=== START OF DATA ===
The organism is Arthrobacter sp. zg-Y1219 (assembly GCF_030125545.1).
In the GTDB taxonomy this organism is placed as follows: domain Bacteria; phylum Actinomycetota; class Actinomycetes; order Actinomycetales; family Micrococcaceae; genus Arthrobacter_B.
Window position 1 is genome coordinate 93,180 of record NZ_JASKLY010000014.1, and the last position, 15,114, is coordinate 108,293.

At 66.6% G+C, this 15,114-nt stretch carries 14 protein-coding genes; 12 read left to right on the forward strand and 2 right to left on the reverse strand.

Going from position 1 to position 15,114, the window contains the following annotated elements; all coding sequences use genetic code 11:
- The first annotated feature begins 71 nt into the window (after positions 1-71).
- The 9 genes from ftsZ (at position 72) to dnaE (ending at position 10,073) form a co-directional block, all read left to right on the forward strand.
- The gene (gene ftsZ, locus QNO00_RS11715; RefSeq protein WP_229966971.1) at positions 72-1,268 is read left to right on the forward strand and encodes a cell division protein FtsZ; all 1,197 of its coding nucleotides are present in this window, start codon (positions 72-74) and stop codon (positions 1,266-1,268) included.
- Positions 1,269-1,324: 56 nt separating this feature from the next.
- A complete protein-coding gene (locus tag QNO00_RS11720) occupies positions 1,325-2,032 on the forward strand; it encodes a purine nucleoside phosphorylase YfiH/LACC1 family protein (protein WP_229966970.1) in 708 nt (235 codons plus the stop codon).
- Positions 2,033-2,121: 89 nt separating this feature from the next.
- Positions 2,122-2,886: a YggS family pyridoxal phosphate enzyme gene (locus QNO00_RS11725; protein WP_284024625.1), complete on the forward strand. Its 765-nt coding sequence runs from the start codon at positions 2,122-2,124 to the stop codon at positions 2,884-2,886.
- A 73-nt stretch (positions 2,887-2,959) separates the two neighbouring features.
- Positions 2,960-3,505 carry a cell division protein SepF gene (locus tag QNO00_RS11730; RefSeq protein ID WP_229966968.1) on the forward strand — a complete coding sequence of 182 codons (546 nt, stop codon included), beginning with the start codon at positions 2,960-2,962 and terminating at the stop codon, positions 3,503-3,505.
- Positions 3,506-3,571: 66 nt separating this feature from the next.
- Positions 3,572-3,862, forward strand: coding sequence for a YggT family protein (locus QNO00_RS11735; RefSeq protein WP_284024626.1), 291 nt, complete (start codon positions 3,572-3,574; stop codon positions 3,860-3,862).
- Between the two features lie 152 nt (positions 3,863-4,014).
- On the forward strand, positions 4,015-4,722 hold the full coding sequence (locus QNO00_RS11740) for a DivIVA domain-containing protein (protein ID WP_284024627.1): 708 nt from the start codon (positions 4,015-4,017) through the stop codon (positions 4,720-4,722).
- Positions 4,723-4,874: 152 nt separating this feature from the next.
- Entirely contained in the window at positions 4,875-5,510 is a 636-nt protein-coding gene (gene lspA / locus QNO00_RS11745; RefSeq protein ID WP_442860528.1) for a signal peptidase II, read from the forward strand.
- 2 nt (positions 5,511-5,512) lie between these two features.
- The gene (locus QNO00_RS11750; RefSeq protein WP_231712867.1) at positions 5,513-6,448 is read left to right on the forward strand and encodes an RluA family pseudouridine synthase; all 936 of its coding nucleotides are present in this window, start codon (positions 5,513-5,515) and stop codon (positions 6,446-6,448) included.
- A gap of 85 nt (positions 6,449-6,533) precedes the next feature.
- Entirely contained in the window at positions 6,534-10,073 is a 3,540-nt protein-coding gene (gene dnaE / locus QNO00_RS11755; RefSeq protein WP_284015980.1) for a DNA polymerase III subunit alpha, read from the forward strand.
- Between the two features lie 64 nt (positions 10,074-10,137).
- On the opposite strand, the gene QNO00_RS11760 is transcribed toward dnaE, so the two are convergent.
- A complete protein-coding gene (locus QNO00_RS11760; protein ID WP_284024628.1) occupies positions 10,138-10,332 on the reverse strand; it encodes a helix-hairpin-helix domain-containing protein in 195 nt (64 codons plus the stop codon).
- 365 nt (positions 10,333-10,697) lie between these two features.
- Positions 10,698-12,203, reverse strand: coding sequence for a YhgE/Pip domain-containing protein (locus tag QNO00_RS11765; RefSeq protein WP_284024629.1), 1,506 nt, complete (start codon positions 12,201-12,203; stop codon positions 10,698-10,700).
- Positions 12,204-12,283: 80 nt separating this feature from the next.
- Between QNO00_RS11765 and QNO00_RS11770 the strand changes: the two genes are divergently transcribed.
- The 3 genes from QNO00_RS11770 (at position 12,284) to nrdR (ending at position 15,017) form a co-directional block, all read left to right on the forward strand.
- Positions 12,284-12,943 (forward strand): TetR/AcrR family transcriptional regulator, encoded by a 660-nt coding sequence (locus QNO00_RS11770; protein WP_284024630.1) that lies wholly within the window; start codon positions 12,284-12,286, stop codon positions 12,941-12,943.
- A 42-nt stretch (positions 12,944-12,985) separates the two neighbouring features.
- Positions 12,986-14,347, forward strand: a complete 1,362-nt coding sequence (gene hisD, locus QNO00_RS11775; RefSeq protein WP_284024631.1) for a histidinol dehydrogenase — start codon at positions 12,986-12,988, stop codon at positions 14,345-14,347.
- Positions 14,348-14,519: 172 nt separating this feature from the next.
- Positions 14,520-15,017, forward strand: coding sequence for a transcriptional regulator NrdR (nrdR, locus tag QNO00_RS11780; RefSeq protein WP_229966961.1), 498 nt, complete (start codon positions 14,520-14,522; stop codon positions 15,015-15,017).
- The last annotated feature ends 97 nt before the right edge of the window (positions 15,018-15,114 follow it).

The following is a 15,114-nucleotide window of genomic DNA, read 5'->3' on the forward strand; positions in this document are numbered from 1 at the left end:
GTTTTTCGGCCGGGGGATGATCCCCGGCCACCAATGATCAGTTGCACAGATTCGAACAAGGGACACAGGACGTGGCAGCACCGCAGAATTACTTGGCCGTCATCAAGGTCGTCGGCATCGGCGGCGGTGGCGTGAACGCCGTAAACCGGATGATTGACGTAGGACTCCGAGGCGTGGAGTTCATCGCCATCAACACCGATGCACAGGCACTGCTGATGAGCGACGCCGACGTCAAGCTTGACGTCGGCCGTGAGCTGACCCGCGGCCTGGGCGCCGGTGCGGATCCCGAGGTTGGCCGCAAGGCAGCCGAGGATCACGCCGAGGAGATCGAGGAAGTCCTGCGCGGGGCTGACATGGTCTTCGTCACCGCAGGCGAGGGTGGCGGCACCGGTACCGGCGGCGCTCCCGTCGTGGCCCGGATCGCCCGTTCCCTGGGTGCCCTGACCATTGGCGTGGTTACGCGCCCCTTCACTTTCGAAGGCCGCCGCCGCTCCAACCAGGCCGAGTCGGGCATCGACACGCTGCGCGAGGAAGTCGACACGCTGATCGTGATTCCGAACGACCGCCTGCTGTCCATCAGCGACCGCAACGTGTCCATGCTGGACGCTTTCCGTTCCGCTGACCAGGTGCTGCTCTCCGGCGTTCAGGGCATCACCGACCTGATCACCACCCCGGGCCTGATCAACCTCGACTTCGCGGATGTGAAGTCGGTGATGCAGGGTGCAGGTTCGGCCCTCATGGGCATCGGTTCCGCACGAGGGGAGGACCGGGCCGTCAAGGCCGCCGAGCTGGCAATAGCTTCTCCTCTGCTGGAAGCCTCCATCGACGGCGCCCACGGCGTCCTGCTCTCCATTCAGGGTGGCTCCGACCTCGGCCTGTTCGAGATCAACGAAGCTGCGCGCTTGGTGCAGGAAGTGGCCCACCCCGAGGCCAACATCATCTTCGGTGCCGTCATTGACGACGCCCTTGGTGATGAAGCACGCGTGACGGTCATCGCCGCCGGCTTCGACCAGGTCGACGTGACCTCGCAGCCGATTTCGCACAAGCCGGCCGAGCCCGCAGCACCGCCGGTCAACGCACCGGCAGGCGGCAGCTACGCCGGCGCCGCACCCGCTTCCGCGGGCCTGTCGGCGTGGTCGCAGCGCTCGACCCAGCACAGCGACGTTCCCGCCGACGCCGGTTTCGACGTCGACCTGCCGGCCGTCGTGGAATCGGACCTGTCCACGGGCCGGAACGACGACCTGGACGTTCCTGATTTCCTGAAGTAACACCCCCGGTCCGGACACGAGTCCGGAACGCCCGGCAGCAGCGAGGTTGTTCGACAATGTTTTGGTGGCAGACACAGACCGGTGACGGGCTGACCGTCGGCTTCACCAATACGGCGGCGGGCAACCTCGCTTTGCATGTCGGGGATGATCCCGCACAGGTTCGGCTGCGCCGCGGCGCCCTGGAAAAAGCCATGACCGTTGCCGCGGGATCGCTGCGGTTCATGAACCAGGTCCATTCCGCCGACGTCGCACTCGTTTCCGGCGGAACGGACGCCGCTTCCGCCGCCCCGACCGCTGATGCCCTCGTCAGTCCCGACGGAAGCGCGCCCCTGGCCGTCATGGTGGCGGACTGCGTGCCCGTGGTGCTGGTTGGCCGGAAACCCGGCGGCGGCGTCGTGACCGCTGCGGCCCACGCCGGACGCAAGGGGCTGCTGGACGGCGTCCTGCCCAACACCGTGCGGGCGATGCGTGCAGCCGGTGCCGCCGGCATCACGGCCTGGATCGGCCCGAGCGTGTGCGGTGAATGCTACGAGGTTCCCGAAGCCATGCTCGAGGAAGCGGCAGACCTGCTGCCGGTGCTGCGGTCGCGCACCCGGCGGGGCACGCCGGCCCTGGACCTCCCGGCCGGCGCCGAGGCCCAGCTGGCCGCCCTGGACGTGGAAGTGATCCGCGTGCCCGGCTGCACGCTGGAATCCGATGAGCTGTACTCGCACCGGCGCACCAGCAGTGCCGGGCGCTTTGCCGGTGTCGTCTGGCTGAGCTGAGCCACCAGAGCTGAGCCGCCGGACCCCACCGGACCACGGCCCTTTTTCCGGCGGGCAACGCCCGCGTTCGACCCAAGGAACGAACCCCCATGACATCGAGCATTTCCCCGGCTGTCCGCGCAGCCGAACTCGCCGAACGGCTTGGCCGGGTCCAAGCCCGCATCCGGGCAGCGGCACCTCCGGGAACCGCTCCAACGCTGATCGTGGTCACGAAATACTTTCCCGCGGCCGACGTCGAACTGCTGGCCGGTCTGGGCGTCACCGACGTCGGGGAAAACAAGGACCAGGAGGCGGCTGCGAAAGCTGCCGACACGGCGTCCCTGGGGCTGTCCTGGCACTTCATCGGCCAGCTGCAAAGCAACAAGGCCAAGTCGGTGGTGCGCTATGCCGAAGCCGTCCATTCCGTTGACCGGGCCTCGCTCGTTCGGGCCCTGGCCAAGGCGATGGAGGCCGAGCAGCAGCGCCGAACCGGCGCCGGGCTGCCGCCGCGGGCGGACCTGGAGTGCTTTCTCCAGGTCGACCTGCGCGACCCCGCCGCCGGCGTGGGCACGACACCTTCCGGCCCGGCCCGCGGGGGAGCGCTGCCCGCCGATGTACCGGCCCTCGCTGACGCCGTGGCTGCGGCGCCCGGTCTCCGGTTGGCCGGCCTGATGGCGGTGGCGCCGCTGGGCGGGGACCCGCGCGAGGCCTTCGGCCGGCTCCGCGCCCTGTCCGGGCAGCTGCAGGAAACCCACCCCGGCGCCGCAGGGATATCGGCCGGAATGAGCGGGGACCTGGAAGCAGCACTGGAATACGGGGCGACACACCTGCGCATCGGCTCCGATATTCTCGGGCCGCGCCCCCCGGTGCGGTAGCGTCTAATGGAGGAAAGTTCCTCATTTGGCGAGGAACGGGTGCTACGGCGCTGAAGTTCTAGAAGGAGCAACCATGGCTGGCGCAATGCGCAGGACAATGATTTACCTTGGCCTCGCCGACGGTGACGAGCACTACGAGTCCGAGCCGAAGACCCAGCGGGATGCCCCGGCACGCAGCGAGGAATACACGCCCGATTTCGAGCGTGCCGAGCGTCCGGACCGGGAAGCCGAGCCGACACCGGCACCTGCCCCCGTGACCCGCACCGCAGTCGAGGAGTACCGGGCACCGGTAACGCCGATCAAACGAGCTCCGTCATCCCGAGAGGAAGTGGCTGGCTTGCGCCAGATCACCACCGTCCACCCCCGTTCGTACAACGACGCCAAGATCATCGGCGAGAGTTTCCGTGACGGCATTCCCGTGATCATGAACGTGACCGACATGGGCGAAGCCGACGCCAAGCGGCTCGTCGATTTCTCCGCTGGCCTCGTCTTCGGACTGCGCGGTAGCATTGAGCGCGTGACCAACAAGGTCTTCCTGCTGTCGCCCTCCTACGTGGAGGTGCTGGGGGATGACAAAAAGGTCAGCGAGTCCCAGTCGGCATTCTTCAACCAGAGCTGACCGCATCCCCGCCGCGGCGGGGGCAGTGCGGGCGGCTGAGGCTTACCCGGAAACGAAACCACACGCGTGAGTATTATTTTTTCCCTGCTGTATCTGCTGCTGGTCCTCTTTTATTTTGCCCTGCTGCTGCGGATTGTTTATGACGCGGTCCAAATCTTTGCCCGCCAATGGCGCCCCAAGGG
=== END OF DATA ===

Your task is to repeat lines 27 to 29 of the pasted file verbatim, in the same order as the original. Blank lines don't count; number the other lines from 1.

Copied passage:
- A complete protein-coding gene (locus QNO00_RS11760; protein ID WP_284024628.1) occupies positions 10,138-10,332 on the reverse strand; it encodes a helix-hairpin-helix domain-containing protein in 195 nt (64 codons plus the stop codon).
- 365 nt (positions 10,333-10,697) lie between these two features.
- Positions 10,698-12,203, reverse strand: coding sequence for a YhgE/Pip domain-containing protein (locus tag QNO00_RS11765; RefSeq protein WP_284024629.1), 1,506 nt, complete (start codon positions 12,201-12,203; stop codon positions 10,698-10,700).